After her marriage, Mary Kom took a short hiatus from boxing. After she and Ongler had their first two children, Kom again started training.[21] She won a silver medal at the 2008 Asian Women’s Boxing Championship in India[30] and a fourth successive gold medal at the AIBA Women’s World Boxing Championship in China,[31] followed by a gold medal at the 2009 Asian Indoor Games in Vietnam.[30][32]

In 2010, Kom won the gold medal at the Asian Women’s Boxing Championship in Kazakhstan,[30] and at the AIBA Women’s World Boxing Championship in Barbados, her fifth consecutive gold at the championship. She competed in Barbados in the 48 kg weight category, after AIBA had stopped using the 46 kg class.[33] In the 2010 Asian Games, she competed in the 51 kg class and won a bronze medal.[34] In 2011, she won gold in the 48 kg class at the Asian Women’s Cup in China.[35][36]

On 3 October 2010, she, along with Sanjay and Harshit Jain, had the honour of bearing the Queen’s Baton in its opening ceremony run in the stadium for the 2010 Commonwealth Games of Delhi.[37] She did not compete, however, as women’s boxing was not included in the Commonwealth Games.

On 1 October 2014, she won her first Gold Medal at the Asian games held at Incheon, South Korea by beating Kazakhstans Zhaina Shekerbekova in the flyweight (51 kg) summit clash.

Mary Kom during an interaction with the Prime Minister of India

On 8 November 2017, she clinched an unprecedented fifth gold medal (48 kg) at the ASBC Asian Confederation women’s boxing championships held at Ho Chi Minh in Vietnam.[38]

The only major international event, that she had not seen a medal before was in Commonwealth Games, as her category Light flyweight was never included in the games till 2018 Commonwealth Games where as expected she earned the gold medal gracefully in the Women’s light flyweight 48 kg on 14 April 2018.[39]

On 24 November 2018, she created history by becoming the first woman to win 6 World Championships, achieving this feat at the 10th AIBA Women’s World Boxing Championships held in New Delhi, India.[40]

In October 2019, International Olympic Committee (IOC) named her as a female representative of boxing’s athlete ambassadors group for the 2020 Tokyo Olympic Games. [41]

Olympic Games

Mary Kom with a young sports person.

Kom, who had previously fought in the 46 and 48 kg categories, shifted to the 51 kg category after the world body decided to allow women’s boxing in only three weight categories eliminating the lower weight classes.[42]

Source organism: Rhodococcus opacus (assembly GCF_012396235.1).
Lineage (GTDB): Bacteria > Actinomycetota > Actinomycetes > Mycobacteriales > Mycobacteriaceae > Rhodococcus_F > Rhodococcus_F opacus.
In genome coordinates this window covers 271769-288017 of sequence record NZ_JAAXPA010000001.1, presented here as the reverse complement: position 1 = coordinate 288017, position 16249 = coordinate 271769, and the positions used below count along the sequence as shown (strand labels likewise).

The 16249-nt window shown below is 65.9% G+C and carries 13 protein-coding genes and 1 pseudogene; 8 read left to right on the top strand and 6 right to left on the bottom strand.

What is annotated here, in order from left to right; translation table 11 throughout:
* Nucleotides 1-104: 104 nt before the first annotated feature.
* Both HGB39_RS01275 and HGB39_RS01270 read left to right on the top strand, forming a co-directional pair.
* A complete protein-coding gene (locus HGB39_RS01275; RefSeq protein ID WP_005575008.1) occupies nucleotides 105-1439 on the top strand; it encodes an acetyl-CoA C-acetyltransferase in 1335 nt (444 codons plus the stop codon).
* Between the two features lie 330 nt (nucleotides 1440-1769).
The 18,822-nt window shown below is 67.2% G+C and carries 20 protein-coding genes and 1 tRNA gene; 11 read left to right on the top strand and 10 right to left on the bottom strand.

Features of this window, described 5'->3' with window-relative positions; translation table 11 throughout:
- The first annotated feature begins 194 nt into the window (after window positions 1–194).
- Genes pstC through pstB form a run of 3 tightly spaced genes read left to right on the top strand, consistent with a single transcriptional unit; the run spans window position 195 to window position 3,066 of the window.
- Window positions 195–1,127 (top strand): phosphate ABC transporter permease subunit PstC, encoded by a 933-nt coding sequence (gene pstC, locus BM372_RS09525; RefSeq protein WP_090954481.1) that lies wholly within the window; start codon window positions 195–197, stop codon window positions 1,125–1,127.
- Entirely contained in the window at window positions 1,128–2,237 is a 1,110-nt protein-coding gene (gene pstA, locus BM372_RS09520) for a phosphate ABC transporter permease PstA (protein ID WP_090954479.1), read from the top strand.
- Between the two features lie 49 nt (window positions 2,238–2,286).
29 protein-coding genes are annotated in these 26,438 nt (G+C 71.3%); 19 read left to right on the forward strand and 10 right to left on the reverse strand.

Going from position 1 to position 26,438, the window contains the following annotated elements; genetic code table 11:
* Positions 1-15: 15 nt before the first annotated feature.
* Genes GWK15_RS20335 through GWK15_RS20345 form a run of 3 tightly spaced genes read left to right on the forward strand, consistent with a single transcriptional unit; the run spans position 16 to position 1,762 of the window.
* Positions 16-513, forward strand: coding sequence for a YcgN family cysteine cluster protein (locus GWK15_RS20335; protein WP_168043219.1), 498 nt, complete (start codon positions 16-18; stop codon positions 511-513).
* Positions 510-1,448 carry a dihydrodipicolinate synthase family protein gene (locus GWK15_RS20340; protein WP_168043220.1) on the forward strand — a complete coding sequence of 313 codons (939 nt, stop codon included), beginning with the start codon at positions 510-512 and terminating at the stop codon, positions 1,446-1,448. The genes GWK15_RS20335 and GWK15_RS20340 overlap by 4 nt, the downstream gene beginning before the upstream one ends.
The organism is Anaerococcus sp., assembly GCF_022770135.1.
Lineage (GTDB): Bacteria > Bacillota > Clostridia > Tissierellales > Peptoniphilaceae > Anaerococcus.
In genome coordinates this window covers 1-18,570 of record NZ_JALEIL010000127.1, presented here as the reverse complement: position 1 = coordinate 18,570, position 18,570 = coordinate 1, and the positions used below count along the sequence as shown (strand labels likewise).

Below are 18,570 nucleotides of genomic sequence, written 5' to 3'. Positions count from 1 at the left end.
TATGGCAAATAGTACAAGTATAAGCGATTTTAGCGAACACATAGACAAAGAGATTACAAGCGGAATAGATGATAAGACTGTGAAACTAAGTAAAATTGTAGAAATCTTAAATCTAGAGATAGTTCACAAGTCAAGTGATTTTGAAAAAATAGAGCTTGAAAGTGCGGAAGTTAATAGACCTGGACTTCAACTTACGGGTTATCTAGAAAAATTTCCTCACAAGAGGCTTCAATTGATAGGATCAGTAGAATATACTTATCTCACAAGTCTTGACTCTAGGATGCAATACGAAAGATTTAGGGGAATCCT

At the 2012 AIBA Women’s World Boxing Championship, Kom was competing not just for the championship itself but also for a place at the 2012 Summer Olympics in London, the first time women’s boxing had featured as an Olympic sport. She was defeated in the 51 kg semi-finals by Nicola Adams of the UK, but did succeed in getting a bronze medal. She was the only Indian woman to qualify for boxing event, with Laishram Sarita Devi narrowly missing a place in the 60 kg class.[43]

Kom was accompanied to London by her mother.[44] Kom’s coach Charles Atkinson could not join her at the Olympic Village as he didn’t possess an International Boxing Association (AIBA) 3 Star Certification, which is mandatory for accreditation.[45] She had all her luggage and passport stolen on the way to the selection camp in Bangkok, Thailand for her first Asian Women’s Boxing Championships.[46][47] The first Olympic round was held on 5 August 2012, with Kom defeating Karolina Michalczuk of Poland 19-14 in the third women’s boxing match ever to be fought at the Olympics.[48][49] In the quarter-final, the following day, she defeated Maroua Rahali of Tunisia with a score of 15-6.[50] She faced Nicola Adams of UK in the semi-final on 8 August 2012 and lost the bout 6 points to 11.[51] However, she stood third in the competition and garnered an Olympic bronze medal.[52][53][54] In recognition, the Manipur Government awarded her Rs 50 lakhs and two acres of land in a cabinet meeting held on 9 August 2012.[55]

Though keen on representing India at the 2016 Rio Olympics, Kom was not able to qualify for the event. She continues to pursue the sport and train for the same, and is preparing for the 2020 Tokyo Olympics.[56]

Super Fight League

Kom appeared on the final episode of the Super Fight League‘s mixed martial arts reality show – SFL Challengers. During this time Kom was in talks with owners Raj Kundra and Sanjay Dutt to work with the SFL in some manner other than being a fighter.[57]